Fat seems to be the preferred fuel for moderate-intensity endurance activity, with less need to refuel for training, less recovery and perhaps even resulting in less inflammation. However, the evidence regarding an LCHF diet and its impact on sports performance is still largely inconclusive.

Many sports experts are now recommending athletes ‘train low, compete high’, meaning an LCHF diet fuels the training phase as the baseline, and on competition day, they’ll fuel with a moderate amount of carbs and revert to their LCHF diet following the game.

What’s it mean for the rest of us?

Suppose you’re not an athlete, and your physical limit is a daily walk, swim or gentle cycle; there’s really no need to ‘carb load’ for a brisk walk around the block. Our bodies have enough fat stores to fuel us for hours of moderate-intensity endurance activity. The latest nutritional and metabolic science points towards the benefits of a low carbohydrate, high fat diet as the key to putting type 2 diabetes into remission, in addition to other metabolic diseases.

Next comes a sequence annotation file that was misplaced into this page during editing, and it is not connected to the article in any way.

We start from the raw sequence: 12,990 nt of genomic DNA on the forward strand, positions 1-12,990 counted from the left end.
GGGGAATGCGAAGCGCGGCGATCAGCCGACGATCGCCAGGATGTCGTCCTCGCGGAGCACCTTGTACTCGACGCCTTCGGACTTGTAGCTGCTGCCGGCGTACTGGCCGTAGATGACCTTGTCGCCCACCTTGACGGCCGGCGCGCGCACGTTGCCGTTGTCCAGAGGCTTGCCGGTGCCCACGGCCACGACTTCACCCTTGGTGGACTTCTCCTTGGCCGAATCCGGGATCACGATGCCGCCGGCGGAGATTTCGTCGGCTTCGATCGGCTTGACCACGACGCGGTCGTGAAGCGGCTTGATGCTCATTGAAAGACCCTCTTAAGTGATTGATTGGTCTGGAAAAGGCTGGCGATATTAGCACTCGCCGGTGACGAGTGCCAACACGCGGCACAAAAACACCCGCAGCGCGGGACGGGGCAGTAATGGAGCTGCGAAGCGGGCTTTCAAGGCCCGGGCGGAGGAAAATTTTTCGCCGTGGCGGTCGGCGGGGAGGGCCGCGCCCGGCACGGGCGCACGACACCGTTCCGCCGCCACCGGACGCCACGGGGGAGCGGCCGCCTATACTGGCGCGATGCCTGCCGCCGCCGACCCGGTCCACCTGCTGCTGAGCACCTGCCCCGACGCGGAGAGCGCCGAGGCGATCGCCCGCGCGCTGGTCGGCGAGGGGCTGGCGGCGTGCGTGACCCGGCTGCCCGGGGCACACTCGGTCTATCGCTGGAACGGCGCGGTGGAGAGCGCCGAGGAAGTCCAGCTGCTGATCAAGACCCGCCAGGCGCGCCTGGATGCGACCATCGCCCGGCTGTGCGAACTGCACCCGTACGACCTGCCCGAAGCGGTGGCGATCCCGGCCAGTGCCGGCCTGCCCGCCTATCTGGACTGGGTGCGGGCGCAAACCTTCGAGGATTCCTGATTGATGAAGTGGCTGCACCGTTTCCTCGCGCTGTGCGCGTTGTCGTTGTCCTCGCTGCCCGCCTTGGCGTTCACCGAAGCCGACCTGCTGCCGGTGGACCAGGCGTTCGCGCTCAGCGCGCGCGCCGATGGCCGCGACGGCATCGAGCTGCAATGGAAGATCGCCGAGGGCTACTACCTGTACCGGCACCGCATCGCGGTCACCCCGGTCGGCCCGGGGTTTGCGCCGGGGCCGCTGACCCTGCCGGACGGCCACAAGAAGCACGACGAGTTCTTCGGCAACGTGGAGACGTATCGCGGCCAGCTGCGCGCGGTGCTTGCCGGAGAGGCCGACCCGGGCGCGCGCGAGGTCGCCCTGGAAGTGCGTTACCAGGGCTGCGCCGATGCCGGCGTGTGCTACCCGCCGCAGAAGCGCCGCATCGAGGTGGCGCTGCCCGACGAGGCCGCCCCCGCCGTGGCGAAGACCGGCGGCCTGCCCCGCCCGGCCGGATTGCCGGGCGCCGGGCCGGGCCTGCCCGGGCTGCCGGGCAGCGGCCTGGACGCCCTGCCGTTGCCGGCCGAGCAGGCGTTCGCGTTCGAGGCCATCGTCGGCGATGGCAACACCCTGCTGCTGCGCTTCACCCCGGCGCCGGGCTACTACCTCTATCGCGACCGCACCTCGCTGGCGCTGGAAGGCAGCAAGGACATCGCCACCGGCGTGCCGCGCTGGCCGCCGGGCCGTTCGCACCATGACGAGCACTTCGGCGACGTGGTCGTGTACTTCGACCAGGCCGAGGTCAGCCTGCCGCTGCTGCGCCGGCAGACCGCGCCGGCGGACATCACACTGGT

Your everyday diet should be low carb, healthy fat, and real food. Avoid sugars, processed foods and seed oils. If you’re transitioning from a traditionally high carbohydrate diet, you’ll need time for your body to adapt to the change of eating patterns.

If you’re on the more active side and run a marathon from time to time, you may find that you need to top up with a moderate amount of carbs before and during higher intensity activity.

More high-quality studies are needed to measure the true impact of an LCHF diet in athletic activities. Watch this space.